1887

Suture patterns and surgical knots

image of Suture patterns and surgical knots
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Abstract

The selection of an appropriate suture pattern is important to the successful outcome of surgery. The surgeon's aim is to choose a suture pattern that will close the incision and give maximum mechanical support with minimal tissue retraction. Halsted's surgical principles are as applicable during the closure of the incision as they are to its opening. Using the correct suture pattern will help to restore anatomical alignment of tissues, obliterate dead space, minimize tissue trauma and preserve blood supply to the tissues. Perhaps the most vital component of the correct suture pattern is the surgical knot. Tying a secure knot will provide an anchor for the pattern to stay intact and perform its intended purpose. This chapter will review many of the common suture patterns for particular wounds, as well as discussing the importance of knot selection and tying techniques. The following are covered: Classification of patterns; Suture patterns; Rational pattern selection for particular wound closures; and Knot tying. This chapter also includes guides to performing the Two-handed square knot for right-handed surgeons; the One-handed square knot for right-handed surgeons; and the Instrument tie for right-handed surgeons.

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Figures

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22.2 Simple interrupted suture pattern. The appearance of the knot relative to the incision. Drawn by S.J. Elmhurst BA Hons (www.livingart.org.uk) and reproduced with her permission.
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22.3 Interrupted intradermal suture pattern.  Buried intradermal knot. Drawn by S.J. Elmhurst BA Hons (www.livingart.org.uk) and reproduced with her permission.
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22.4 Interrupted cruciate suture pattern. Drawn by S.J. Elmhurst BA Hons (www.livingart.org.uk) and reproduced with her permission.
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22.5 Gambee suture. Drawn by S.J. Elmhurst BA Hons (www.livingart.org.uk) and reproduced with her permission.
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22.6 Standard simple continuous suture pattern. Running simple continuous suture pattern. Drawn by S.J. Elmhurst BA Hons (www.livingart.org.uk) and reproduced with her permission.
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22.7 Continuous intradermal (mattress) suture pattern. Drawn by S.J. Elmhurst BA Hons (www.livingart.org.uk) and reproduced with her permission.
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22.8 Ford interlocking suture pattern. Drawn by S.J. Elmhurst BA Hons (www.livingart.org.uk) and reproduced with her permission.
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22.9 Lembert suture pattern. Note how this suture inverts the tissues. Drawn by S.J. Elmhurst BA Hons (www.livingart.org.uk) and reproduced with her permission.
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22.10 Halsted suture pattern. Drawn by S.J. Elmhurst BA Hons (www.livingart.org.uk) and reproduced with her permission.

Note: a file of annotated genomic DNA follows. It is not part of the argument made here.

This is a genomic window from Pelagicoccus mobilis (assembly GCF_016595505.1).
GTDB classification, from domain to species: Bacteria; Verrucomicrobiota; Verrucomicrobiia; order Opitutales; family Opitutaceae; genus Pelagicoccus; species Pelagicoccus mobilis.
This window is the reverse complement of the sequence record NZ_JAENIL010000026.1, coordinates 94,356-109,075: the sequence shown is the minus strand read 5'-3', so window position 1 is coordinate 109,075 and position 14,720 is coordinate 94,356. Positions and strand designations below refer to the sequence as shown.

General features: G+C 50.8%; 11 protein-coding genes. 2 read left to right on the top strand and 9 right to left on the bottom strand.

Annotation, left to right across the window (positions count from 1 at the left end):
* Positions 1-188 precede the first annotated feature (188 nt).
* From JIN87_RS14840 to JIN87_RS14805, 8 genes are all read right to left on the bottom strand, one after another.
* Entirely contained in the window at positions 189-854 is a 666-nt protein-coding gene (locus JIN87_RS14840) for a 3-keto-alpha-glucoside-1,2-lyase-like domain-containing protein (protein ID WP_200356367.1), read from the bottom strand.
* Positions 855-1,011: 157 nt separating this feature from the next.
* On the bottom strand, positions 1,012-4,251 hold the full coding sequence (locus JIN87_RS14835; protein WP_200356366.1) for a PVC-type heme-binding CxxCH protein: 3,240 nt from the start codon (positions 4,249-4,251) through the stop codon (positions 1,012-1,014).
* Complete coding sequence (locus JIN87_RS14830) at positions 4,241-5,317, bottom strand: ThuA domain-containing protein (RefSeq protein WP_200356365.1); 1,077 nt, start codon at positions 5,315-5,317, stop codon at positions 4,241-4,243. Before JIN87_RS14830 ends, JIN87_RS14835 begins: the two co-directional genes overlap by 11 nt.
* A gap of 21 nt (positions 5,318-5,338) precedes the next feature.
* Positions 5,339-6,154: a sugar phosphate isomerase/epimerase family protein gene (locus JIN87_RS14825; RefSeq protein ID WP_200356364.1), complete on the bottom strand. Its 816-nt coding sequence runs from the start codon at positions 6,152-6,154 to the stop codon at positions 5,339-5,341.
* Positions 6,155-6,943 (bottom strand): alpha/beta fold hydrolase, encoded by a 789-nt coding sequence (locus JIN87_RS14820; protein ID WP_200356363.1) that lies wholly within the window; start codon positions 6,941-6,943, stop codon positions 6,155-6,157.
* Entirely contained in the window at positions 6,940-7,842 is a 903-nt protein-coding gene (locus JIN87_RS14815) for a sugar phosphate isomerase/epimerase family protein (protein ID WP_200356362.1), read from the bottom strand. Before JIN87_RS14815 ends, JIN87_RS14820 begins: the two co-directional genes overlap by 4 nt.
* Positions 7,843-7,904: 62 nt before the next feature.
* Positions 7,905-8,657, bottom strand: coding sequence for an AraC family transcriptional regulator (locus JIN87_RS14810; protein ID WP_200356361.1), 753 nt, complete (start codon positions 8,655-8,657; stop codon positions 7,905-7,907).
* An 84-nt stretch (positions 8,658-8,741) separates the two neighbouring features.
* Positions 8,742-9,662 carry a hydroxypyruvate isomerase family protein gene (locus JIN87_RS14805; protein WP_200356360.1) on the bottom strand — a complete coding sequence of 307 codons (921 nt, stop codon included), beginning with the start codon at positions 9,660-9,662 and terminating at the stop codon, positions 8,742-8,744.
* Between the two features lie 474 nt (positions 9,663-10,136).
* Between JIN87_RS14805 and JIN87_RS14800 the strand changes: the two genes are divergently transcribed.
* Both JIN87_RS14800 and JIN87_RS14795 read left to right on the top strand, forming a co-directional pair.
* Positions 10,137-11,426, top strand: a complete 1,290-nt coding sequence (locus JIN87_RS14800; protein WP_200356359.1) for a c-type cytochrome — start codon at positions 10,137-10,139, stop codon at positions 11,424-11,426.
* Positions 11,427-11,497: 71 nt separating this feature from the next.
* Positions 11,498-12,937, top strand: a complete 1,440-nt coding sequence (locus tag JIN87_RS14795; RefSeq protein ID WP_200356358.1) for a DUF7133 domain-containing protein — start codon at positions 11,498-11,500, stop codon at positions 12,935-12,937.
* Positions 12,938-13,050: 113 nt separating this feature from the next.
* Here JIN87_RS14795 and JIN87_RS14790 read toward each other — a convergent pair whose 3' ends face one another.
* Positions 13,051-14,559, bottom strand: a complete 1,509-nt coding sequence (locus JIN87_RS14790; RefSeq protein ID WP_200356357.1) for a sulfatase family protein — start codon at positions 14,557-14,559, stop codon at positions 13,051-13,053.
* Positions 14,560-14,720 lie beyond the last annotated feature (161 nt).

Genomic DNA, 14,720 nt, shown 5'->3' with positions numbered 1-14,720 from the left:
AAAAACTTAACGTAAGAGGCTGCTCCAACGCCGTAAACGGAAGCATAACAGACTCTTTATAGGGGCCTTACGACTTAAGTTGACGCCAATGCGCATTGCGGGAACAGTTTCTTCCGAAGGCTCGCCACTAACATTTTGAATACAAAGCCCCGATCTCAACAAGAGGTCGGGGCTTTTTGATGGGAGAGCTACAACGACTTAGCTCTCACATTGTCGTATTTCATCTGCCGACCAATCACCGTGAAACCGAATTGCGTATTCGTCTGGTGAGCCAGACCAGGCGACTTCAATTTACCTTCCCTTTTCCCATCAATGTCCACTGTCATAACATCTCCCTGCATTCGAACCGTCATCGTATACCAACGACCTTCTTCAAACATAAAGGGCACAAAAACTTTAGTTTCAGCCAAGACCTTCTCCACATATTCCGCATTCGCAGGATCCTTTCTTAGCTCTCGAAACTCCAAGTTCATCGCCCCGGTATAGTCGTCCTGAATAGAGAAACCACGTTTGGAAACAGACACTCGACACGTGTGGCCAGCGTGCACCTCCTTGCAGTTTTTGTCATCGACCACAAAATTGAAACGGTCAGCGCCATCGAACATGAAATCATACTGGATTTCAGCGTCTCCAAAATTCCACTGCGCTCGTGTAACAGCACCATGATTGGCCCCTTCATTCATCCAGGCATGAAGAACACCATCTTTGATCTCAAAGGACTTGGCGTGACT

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22.11 Cushing suture pattern. Drawn by S.J. Elmhurst BA Hons (www.livingart.org.uk) and reproduced with her permission.
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22.12 Utrecht suture pattern. Drawn by S.J. Elmhurst BA Hons (www.livingart.org.uk) and reproduced with her permission.
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22.13 Parker–Kerr oversew. The top picture shows suturing over the haemostat with a Cushing pattern while the bottom shows the Lembert oversew. Drawn by S.J. Elmhurst BA Hons (www.livingart.org.uk) and reproduced with her permission.
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22.14 Purse-string suture. Drawn by S.J. Elmhurst BA Hons (www.livingart.org.uk) and reproduced with her permission.
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22.15 Horizontal mattreacss suture pattern. Drawn by S.J. Elmhurst BA Hons (www.livingart.org.uk) and reproduced with her permission.
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22.16 Vertical mattress suture pattern. Drawn by S.J. Elmhurst BA Hons (www.livingart.org.uk) and reproduced with her permission.
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22.17 Near and far patternacs. Far-far-near-near.  Far-near-near-far. Drawn by S.J. Elmhurst BA Hons (www.livingart.org.uk) and reproduced with her permission.
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22.18 Quilled vertical mattress sutures. Drawn by S.J. Elmhurst BA Hons (www.livingart.org.uk) and reproduced with her permission.
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22.19 Quilled horizontal mattress sutures. Drawn by S.J. Elmhurst BA Hons (www.livingart.org.uk) and reproduced with her permission.
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22.20 Double butterfly suture pattern. Drawn by S.J. Elmhurst BA Hons (www.livingart.org.uk) and reproduced with her permission.
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22.21 Modified Mayo suture pattern. Drawn by S.J. Elmhurst BA Hons (www.livingart.org.uk) and reproduced with her permission.
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22.24 Types of knot.
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22.25 A Chinese finger-trap suture used to secure an active suction drain.
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22.26 Starting an Aberdeen knot. Continuing the Aberdeen knot.
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